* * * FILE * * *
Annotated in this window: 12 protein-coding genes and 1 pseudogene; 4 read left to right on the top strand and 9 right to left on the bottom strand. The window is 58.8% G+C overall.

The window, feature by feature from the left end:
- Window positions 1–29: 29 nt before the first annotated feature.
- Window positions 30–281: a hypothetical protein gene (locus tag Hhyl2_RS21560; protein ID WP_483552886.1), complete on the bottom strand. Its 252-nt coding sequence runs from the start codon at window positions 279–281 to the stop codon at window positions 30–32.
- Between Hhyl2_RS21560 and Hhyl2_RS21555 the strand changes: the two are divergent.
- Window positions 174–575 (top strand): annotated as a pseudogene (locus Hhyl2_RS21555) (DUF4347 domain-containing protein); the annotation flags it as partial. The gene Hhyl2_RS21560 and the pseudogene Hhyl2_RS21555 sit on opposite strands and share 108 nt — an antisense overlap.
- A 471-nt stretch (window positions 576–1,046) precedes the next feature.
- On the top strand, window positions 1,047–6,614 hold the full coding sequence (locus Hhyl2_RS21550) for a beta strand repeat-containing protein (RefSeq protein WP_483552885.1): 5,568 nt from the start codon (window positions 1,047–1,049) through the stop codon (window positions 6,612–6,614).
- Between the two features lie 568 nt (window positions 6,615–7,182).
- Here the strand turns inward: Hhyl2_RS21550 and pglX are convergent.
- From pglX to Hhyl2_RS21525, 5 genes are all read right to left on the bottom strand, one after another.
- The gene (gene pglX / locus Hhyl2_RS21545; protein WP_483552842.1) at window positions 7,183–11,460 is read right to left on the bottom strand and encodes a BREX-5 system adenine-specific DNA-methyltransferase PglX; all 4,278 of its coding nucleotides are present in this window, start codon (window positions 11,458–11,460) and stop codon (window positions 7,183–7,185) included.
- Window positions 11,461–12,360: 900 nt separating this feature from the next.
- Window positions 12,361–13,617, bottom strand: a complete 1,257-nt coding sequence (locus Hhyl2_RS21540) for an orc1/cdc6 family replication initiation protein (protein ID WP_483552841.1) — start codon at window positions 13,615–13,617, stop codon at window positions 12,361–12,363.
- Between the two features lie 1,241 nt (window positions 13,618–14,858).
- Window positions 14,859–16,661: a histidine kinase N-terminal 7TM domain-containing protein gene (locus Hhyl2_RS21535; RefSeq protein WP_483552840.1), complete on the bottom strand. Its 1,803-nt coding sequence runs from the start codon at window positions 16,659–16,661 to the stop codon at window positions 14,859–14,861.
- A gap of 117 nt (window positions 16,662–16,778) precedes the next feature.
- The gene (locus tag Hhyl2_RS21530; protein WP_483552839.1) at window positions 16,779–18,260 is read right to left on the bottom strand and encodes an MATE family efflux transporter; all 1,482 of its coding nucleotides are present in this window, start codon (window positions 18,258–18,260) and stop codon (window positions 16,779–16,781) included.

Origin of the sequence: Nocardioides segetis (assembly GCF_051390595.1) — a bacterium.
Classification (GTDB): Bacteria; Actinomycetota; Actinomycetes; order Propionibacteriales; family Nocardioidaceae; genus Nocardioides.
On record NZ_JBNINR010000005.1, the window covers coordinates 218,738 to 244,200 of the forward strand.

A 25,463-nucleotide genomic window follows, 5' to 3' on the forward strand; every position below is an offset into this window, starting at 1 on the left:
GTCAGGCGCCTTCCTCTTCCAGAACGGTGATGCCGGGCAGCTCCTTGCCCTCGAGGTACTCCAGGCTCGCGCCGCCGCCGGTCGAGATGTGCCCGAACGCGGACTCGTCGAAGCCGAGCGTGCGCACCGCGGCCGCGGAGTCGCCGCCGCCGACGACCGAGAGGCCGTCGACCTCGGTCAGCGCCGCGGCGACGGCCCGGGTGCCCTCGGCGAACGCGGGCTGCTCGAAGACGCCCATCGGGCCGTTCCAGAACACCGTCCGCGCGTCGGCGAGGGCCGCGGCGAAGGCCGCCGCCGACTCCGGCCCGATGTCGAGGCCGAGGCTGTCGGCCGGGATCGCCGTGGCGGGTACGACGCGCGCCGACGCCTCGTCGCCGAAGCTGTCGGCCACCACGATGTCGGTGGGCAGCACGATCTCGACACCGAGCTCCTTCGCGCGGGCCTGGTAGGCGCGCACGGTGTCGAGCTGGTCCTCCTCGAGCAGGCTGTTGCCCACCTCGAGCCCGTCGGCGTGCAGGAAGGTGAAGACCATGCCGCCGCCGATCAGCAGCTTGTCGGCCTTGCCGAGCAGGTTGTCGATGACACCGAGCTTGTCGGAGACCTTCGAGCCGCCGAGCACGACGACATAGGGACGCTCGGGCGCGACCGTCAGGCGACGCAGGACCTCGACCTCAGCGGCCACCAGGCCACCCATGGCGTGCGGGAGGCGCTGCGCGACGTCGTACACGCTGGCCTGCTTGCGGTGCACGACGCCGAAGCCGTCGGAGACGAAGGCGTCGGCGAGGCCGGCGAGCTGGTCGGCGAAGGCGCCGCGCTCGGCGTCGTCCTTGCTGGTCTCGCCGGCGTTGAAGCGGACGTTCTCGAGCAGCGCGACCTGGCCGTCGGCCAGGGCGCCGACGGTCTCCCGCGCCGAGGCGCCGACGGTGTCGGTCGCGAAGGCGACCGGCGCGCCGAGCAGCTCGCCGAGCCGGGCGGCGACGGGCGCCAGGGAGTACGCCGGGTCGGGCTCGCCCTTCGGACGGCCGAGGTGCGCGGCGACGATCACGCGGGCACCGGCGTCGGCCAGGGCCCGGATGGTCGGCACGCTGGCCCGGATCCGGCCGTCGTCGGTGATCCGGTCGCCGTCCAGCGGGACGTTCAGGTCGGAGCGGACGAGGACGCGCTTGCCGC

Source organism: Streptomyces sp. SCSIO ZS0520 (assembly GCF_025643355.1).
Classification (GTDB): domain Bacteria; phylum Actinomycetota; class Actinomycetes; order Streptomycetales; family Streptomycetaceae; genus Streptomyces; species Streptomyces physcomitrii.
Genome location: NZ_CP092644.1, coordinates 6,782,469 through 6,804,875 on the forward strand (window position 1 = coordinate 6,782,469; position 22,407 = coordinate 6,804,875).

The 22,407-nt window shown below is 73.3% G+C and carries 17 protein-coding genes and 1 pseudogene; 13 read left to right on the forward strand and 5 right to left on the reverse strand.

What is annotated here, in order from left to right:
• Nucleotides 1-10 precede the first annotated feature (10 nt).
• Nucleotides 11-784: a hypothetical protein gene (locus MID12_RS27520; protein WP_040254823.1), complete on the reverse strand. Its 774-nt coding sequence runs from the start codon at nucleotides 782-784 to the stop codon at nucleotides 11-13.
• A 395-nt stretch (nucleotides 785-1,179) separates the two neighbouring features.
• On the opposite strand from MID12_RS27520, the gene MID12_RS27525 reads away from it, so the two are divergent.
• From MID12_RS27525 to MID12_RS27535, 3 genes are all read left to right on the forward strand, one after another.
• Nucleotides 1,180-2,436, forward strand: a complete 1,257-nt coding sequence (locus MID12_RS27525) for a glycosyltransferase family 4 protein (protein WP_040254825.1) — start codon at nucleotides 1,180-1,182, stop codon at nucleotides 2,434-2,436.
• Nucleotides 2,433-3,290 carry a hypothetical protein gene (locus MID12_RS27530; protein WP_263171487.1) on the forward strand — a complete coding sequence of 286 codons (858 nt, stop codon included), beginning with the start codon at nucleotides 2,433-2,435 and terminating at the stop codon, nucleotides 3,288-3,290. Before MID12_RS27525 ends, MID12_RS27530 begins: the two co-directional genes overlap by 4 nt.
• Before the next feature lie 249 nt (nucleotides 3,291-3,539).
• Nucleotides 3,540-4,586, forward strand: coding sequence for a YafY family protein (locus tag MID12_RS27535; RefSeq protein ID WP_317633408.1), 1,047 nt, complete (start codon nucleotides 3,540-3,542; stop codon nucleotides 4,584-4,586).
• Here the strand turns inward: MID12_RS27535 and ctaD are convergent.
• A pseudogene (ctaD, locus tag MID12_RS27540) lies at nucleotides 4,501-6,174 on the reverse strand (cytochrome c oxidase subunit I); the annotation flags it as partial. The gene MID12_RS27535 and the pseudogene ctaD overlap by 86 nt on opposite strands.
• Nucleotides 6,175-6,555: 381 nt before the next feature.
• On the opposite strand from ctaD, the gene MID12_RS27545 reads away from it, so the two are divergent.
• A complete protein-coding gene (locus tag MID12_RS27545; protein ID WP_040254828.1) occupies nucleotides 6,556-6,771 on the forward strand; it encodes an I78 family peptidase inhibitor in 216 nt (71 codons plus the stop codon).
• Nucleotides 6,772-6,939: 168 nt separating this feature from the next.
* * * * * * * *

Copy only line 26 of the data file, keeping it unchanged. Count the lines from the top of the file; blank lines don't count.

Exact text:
Genome location: NZ_CP092644.1, coordinates 6,782,469 through 6,804,875 on the forward strand (window position 1 = coordinate 6,782,469; position 22,407 = coordinate 6,804,875).